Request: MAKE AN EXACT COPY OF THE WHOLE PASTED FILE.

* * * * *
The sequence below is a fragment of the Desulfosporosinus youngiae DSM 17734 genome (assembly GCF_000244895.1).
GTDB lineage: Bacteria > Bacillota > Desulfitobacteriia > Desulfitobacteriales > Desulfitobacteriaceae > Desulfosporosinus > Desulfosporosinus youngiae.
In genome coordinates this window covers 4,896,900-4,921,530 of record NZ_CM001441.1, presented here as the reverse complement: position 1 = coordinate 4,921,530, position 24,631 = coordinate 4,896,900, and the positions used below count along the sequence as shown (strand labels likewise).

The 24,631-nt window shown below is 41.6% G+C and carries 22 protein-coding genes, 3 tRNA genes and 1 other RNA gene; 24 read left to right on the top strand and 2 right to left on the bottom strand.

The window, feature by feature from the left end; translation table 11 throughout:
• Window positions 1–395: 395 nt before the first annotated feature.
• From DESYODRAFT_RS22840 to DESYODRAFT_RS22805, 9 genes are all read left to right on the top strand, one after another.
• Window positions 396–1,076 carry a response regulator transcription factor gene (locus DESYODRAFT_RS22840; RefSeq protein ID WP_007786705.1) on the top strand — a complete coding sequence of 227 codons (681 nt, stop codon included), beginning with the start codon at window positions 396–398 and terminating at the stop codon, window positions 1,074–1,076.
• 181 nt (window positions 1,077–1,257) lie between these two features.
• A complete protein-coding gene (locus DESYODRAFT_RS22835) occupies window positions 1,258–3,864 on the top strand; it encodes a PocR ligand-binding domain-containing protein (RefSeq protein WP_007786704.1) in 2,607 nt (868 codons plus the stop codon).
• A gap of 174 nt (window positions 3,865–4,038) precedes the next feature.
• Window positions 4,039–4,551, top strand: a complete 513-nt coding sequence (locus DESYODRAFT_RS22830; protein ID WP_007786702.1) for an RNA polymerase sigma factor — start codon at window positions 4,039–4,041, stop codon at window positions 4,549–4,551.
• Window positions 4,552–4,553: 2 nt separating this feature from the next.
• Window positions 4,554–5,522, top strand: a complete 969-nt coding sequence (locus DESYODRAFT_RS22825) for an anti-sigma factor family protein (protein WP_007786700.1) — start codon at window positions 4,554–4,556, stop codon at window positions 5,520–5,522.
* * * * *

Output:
The sequence below is a fragment of the Desulfosporosinus youngiae DSM 17734 genome (assembly GCF_000244895.1).
GTDB lineage: Bacteria > Bacillota > Desulfitobacteriia > Desulfitobacteriales > Desulfitobacteriaceae > Desulfosporosinus > Desulfosporosinus youngiae.
In genome coordinates this window covers 4,896,900-4,921,530 of record NZ_CM001441.1, presented here as the reverse complement: position 1 = coordinate 4,921,530, position 24,631 = coordinate 4,896,900, and the positions used below count along the sequence as shown (strand labels likewise).

The 24,631-nt window shown below is 41.6% G+C and carries 22 protein-coding genes, 3 tRNA genes and 1 other RNA gene; 24 read left to right on the top strand and 2 right to left on the bottom strand.

The window, feature by feature from the left end; translation table 11 throughout:
• Window positions 1–395: 395 nt before the first annotated feature.
• From DESYODRAFT_RS22840 to DESYODRAFT_RS22805, 9 genes are all read left to right on the top strand, one after another.
• Window positions 396–1,076 carry a response regulator transcription factor gene (locus DESYODRAFT_RS22840; RefSeq protein ID WP_007786705.1) on the top strand — a complete coding sequence of 227 codons (681 nt, stop codon included), beginning with the start codon at window positions 396–398 and terminating at the stop codon, window positions 1,074–1,076.
• 181 nt (window positions 1,077–1,257) lie between these two features.
• A complete protein-coding gene (locus DESYODRAFT_RS22835) occupies window positions 1,258–3,864 on the top strand; it encodes a PocR ligand-binding domain-containing protein (RefSeq protein WP_007786704.1) in 2,607 nt (868 codons plus the stop codon).
• A gap of 174 nt (window positions 3,865–4,038) precedes the next feature.
• Window positions 4,039–4,551, top strand: a complete 513-nt coding sequence (locus DESYODRAFT_RS22830; protein ID WP_007786702.1) for an RNA polymerase sigma factor — start codon at window positions 4,039–4,041, stop codon at window positions 4,549–4,551.
• Window positions 4,552–4,553: 2 nt separating this feature from the next.
• Window positions 4,554–5,522, top strand: a complete 969-nt coding sequence (locus DESYODRAFT_RS22825) for an anti-sigma factor family protein (protein WP_007786700.1) — start codon at window positions 4,554–4,556, stop codon at window positions 5,520–5,522.